This was a serious proposal and diagrams were produced to demonstrate that it was viable. In this interesting scheme the rest of zone 8 was allocated as follows:
- A80 Edinburgh - Inverness via ferry across Forth estuary
- A81 Rosyth - Aberdeen via ferry across Tay and Dundee
- A82 Aberdeen - Inverness
- A83 Oban - Perth - Dundee
- A84 Glasgow - Perth - Stonehaven
- A85 Edinburgh - Stirling
- A86 Glasgow - Fort William - Inverness
- A87 Fort Augustus - Kyle of Lochalsh (for Skye)
- A88 Inverness - Thurso
It’s not clear why this considered. Possibly the engineers simply thought there was no need to use more numbers than necessary. It’s been suggested that, with Irish independence still a few months away and by no means certain, zone 9 was being reserved for Ireland. But that is highly unlikely because, even before independence, both Northern and Southern Ireland were operating as self-rule territories that would decide their own entirely separate numbers - which, of course, Northern Ireland eventually did.
Another possibility was that numbers beginning with 9 would be useful spares, with a stock of important-sounding two-digit numbers ready to be deployed anywhere in Great Britain when new roads opened.
All the same, documentary evidence is patchy, but in the end zone 9 was retained, and both Classification and the first round of numbering were finished by 1922. The first numbers, A1 to A99, were cleared to go on signs.
Map publishers had long known that road numbers were coming, and most of them were very eager to get hold of these exciting new codes that identified each link in the network. Bartholomew’s were so eager to get a head start on their competitors that they published a map with leaked information on the routes of A1 to A99. The company was left looking a little foolish when the final scheme was revealed with several noticeable differences the following year.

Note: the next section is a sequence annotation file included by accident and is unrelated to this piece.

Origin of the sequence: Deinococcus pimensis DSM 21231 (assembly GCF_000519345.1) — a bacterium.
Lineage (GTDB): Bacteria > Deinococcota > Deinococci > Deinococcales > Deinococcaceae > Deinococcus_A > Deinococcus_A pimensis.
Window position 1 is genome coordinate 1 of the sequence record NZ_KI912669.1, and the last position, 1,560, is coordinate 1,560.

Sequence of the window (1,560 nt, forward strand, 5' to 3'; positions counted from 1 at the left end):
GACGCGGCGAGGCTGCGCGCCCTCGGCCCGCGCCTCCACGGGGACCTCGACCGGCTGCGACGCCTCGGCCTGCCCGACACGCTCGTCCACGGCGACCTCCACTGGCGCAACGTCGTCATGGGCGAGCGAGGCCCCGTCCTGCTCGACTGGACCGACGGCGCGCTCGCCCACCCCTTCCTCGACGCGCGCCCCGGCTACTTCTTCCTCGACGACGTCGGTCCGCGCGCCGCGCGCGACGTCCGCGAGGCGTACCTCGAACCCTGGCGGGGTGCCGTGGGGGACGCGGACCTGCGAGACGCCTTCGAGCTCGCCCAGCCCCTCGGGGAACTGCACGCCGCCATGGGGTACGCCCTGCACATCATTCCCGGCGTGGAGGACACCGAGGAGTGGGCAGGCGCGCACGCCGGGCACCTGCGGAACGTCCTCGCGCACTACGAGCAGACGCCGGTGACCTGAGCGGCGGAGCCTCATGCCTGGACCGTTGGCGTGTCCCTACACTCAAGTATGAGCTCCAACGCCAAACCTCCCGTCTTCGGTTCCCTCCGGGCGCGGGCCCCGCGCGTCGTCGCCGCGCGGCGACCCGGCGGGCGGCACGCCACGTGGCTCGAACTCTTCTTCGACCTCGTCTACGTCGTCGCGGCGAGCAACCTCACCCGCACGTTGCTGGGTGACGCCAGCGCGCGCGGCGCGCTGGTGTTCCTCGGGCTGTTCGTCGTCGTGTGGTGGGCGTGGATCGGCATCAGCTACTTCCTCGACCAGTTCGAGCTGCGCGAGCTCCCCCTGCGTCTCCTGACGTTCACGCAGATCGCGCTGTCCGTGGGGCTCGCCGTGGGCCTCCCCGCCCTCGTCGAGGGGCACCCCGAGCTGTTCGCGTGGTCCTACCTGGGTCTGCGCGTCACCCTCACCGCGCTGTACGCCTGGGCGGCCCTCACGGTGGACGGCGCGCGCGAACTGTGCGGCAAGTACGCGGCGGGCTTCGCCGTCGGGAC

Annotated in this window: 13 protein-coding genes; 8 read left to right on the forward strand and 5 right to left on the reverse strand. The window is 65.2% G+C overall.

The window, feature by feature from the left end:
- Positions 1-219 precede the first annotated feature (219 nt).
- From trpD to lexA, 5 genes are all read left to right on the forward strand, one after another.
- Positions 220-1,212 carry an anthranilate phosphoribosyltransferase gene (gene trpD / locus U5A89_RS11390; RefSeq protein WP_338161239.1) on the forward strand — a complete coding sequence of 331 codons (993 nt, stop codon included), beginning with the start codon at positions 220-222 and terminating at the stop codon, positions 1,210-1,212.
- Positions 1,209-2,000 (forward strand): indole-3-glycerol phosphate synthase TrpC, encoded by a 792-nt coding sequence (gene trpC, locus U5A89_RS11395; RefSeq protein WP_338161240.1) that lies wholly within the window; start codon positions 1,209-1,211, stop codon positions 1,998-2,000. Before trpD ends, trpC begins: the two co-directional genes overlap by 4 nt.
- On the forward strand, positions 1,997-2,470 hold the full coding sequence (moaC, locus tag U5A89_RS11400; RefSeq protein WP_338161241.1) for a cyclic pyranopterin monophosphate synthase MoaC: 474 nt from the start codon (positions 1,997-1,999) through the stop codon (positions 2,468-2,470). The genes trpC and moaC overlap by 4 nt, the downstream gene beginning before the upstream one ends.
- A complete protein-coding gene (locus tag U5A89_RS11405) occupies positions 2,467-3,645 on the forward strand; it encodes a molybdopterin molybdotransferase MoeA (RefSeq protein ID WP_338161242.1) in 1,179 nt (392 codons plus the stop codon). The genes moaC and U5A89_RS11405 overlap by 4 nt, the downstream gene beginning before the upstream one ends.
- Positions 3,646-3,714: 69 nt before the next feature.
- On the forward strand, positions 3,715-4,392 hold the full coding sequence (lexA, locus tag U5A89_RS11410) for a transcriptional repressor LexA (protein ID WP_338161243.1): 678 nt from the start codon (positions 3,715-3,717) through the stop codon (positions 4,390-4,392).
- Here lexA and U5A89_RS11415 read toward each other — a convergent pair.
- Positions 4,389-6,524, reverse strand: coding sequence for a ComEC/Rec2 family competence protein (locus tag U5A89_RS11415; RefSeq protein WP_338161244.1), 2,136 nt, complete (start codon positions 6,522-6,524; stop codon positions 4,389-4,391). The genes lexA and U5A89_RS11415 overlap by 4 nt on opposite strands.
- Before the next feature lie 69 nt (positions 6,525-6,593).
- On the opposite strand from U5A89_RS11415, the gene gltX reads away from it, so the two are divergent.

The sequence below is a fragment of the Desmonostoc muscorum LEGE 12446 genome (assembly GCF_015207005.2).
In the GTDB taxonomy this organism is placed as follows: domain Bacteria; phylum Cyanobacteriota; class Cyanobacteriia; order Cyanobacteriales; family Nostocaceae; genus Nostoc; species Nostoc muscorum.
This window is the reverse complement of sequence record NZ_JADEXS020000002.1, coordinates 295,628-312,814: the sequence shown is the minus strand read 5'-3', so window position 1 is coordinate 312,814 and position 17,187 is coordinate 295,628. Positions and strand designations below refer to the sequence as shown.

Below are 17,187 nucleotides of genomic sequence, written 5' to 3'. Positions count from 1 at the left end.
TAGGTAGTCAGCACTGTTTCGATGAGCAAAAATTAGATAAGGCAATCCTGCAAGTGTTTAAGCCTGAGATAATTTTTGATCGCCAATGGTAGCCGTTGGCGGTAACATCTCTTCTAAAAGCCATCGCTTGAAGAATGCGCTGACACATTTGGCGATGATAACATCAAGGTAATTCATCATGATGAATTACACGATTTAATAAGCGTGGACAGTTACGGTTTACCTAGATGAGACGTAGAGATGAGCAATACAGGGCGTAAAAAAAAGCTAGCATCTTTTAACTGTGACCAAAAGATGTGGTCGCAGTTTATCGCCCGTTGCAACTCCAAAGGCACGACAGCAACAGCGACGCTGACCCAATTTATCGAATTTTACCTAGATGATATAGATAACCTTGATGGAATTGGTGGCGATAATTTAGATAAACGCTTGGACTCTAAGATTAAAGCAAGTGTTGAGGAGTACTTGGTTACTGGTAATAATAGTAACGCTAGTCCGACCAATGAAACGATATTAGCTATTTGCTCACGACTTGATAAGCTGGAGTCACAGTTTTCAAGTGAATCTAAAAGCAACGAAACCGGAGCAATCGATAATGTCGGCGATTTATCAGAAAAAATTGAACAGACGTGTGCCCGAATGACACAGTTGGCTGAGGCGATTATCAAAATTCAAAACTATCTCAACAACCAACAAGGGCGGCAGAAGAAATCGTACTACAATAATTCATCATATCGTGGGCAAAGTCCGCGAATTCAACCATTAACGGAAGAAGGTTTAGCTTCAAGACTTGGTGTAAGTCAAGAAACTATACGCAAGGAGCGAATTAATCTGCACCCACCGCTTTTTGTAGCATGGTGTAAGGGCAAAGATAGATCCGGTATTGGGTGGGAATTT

Michelin were keen too. When the first batch were released in July 1921 they were invited to send representatives to the Ministry to inspect the new scheme. In order that there would be no doubt whatsoever, no matter how minor the question, a series of obsessively large-scale maps were drawn up for the handful of places where the running of two route numbers concurrently could not be avoided.
There was also a great deal of interest from members of the public, and archive documents on the subject contain an incredible number of letters asking how road numbers were allocated or how the system worked. Each one got its own reply, individually written but always along the same lines.
In an attempt to better inform the public, the Ministry published a booklet called List of Class I and Class II Roads and Numbers on 1 April 1923. In parallel, the Ordnance Survey published a series of half-inch “Ministry of Transport Road Maps” which were specially annotated with all the new road numbers - today you can, incredibly, see almost all of them on SABRE Maps. But the public’s interest was not as great as hoped. Most copies of the booklet went unsold, and it was never updated; the maps, meanwhile, went through periodic revisions but never gained great popularity and were discontinued in the 1930s.
Out on the roads, local authorities were actively encouraged to put numbers on new signs, and to begin appending them to existing ones, as soon as the first batch of numbers were made public in summer 1921. The Ministry of Transport covered all such costs, and once the first 99 A-roads were done they were keen to see the signposting applied to progressively smaller and smaller routes.
It's just as well that it took a while to get the numbers out in public, because errors did creep in to the original system. In September 1924, the Ministry sent a letter to their Divisional Road Engineer in Yorkshire to ask whether any signs had yet been erected on the Hook Moor to Towton road east of Leeds - the reason being that, while it started on the A1 and headed east, placing it entirely in zone 1, it was originally numbered B6379.